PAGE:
LIFE is looking up for the vulnerable chuditch.
The threatened species has been caught in Lowlands Nature Reserve near Serpentine for the first time in 20 years.
A male chuditch was trapped and released in the reserve last month by Department of Parks and Wildlife rangers while holding native animal monitoring.
DPaW said the sighting and capture was a good sign that chuditches were either persisting in the nature reserve or dispersing from the Perth Hills and using the bushland corridor associated with the Serpentine River.
The capture followed a sighting of a chuditch from a remote camera in late April, which was the first sighting of the species in the reserve since 2000.
It is all part of a fauna monitoring program at the reserve to track the number of native mammal species, including quenda, brushtail possums and rakali, and check the effect of actions such as fox-baiting.
Swan Coastal district manager Brett Fitzgerald said the capture highlighted the positive benefits of fox-baiting on native animal conservation.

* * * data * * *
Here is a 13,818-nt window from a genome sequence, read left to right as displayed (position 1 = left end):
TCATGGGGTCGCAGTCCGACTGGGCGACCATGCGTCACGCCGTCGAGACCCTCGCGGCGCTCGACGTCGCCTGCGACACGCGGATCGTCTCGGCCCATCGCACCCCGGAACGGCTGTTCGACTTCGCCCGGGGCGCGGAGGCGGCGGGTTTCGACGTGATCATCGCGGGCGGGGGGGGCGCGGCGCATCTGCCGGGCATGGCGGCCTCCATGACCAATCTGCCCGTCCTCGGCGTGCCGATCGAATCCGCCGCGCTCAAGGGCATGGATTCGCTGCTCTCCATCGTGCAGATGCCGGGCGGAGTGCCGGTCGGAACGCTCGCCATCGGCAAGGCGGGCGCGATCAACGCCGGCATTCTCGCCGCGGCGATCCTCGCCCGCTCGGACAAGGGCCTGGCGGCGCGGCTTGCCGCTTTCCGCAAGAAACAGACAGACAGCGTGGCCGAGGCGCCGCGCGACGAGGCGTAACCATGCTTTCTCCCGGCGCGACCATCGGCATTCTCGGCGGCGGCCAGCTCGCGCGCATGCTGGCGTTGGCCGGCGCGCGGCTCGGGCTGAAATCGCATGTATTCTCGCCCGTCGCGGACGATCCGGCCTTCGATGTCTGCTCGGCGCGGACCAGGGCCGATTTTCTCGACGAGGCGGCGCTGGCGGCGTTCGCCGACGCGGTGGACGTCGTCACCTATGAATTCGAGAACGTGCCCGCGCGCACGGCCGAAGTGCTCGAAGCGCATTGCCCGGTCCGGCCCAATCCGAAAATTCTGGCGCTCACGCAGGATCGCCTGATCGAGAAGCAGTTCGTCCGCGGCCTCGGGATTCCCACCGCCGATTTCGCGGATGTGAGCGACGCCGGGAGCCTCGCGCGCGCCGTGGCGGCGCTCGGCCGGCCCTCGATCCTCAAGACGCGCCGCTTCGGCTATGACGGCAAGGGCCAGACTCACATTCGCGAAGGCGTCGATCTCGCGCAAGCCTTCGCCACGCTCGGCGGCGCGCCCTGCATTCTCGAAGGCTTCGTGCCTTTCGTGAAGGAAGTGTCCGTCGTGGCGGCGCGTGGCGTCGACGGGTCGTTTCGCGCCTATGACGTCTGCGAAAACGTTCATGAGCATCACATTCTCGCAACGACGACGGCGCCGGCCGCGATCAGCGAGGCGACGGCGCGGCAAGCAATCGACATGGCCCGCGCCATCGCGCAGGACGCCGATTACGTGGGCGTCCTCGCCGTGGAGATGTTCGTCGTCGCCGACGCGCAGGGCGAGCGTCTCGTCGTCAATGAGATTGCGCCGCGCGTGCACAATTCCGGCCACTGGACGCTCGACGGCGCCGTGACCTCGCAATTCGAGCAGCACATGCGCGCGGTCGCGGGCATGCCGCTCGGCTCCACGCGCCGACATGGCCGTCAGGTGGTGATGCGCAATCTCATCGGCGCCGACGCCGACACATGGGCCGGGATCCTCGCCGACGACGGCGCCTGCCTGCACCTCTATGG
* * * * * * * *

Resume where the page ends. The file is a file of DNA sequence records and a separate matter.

“Under the Western Shield program, the department carries out fox and feral cat baiting on a network of sites across the state to control and reduce feral animal predation,” Mr Fitzgerald said.
“More than 1200 hectares has been baited at Lowlands Nature Reserve in the past three years to protect threatened species, including the chuditch.”
A spokeswoman for DPaW said the public could assist in the conservation of native wildlife by preventing pets from accessing bushland and reporting sightings of priority species to the department.
Locals should also ensure drop nets are used on public waterways rather than illegal opera house traps, which can cause the unnecessary deaths of species such as rakali and freshwater turtles.